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Kirkwood High School Pioneer Yearbook Named Pacemaker Finalist 

The National Scholastic Press Association (NSPA) named the 2022-23 Pioneer yearbook a Pacemaker Finalist. The Pioneer is one of 56 publications and one of 47 high school yearbooks that were selected. Of those finalists, 27 yearbooks will earn Pacemaker awards and those will be announced in April.  

  

The full announcement from NSPA is included below or can be viewed online here

NSPA names ‘best of the best’

Pacemaker competition recognizes 56 yearbook finalists for journalistic excellence

The nation’s top scholastic yearbooks were recognized by National Scholastic Press Association, which announced 56 finalists in its annual Pacemaker competition. 

 

“The Pacemaker is the association’s preeminent award,” Executive Director Laura Widmer said. “NSPA is honored to recognize the best of the best.”

 

Pacemaker finalists will be honored and will receive plaques during the opening ceremony of the JEA/NSPA Spring National High School Journalism Convention, at 7 p.m. Thursday, April 4, in Kansas City, Missouri. 

 

Pacemaker winners will be announced for the first time at 3:30 p.m. Saturday, April 6, at the convention’s awards ceremony.

 

The NSPA Pacemaker, one of the oldest awards for scholastic journalism, has a rich tradition. The association started presenting the prestigious award to high school newspapers soon after the organization was founded in 1921. Throughout the years, yearbooks, magazines, online sites, broadcast programs and innovation were added to the competition.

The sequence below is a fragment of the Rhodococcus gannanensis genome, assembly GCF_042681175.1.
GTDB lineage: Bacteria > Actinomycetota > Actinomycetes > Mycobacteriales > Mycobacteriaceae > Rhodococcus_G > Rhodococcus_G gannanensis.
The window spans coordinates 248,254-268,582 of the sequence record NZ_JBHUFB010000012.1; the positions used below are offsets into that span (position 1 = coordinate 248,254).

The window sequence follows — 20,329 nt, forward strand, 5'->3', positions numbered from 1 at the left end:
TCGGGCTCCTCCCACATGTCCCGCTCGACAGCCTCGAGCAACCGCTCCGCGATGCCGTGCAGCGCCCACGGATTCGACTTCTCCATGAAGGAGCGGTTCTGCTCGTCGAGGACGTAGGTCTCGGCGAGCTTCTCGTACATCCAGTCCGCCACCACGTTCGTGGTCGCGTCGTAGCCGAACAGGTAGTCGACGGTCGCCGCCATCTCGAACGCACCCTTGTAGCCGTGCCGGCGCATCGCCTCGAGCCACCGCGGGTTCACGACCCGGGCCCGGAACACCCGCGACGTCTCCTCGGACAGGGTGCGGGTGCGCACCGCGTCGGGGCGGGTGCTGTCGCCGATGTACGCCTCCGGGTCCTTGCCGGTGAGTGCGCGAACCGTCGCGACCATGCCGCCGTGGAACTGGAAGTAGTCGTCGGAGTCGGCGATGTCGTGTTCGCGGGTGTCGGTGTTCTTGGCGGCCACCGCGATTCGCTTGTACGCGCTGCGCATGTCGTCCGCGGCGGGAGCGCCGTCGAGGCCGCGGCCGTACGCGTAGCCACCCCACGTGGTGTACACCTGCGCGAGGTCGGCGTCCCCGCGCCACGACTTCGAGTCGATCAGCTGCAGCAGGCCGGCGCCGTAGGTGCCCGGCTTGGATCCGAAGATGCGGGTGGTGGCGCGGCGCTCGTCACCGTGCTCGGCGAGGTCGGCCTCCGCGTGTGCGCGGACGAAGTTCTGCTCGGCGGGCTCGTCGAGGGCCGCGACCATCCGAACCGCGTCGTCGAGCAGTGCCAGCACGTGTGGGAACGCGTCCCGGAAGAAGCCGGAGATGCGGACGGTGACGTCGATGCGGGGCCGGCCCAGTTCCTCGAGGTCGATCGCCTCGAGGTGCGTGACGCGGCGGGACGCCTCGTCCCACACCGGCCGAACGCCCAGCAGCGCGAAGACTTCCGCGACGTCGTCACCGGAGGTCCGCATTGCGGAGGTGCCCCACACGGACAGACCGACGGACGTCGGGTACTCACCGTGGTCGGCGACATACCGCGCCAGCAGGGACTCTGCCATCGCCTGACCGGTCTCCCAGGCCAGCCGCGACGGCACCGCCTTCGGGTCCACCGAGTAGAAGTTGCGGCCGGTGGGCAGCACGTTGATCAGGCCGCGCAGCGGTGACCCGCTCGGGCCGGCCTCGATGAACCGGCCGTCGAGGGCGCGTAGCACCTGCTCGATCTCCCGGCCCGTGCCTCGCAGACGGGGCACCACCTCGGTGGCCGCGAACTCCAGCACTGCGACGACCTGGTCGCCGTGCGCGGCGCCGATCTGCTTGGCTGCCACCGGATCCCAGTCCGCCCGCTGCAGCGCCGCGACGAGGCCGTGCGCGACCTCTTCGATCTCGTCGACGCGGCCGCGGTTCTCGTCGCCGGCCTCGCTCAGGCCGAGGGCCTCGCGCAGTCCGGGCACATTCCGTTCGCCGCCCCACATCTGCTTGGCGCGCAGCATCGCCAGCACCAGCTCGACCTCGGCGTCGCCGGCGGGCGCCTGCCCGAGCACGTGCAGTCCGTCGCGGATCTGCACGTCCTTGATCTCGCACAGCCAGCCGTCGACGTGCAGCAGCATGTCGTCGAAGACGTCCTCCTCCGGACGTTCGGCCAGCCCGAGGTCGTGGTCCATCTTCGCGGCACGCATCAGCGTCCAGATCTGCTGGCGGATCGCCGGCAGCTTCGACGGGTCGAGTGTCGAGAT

“The yearbooks selected as Pacemaker finalists represent strong visual and verbal storytelling. The judges were highly selective, recognizing approximately 20 percent of the entries,” Associate Director Gary Lundgren said.

 

Two teams of three judges devoted three days to the judging and studied every entry, discussing its strengths. The status of each entry was agreed upon by at least two of the three judges. In Pacemaker competition, the yearbooks compete against each other and are not scored on a rubric. 

 

The high school yearbooks competed in categories based on the number of pages — 340 or more pages, 339-296 pages, 295-240 pages, 239 or fewer pages. Junior high/middle school yearbooks of all page counts complete in a category.

 

When the process was completed, 56 finalists were named representing the top 18 percent of all entries. In April, 27 yearbooks will earn Pacemaker awards — representing the top 9 percent.

 

Of the 56 finalists, nine are from junior/high and middle schools with 47 from high schools.

 

Yearbooks from 17 states earned Pacemaker-finalist status. Texas set the pace with nine finalists, followed by Florida with eight and Kansas with six.

 

Collegiate yearbook Pacemaker finalists will be announced by the Associated College Press, the NSPA collegiate organization, in January.

 

Written comments from the judges about each of the 27 Pacemaker-winning yearbooks will be shared in April as part of an NSPA Pacemaker Master Class. The webinar will include an interview with the judges, and a presentation showcasing the yearbooks will be available for download for classroom use. Selected Pacemaker-winning yearbooks will also be available for download for study and inspiration.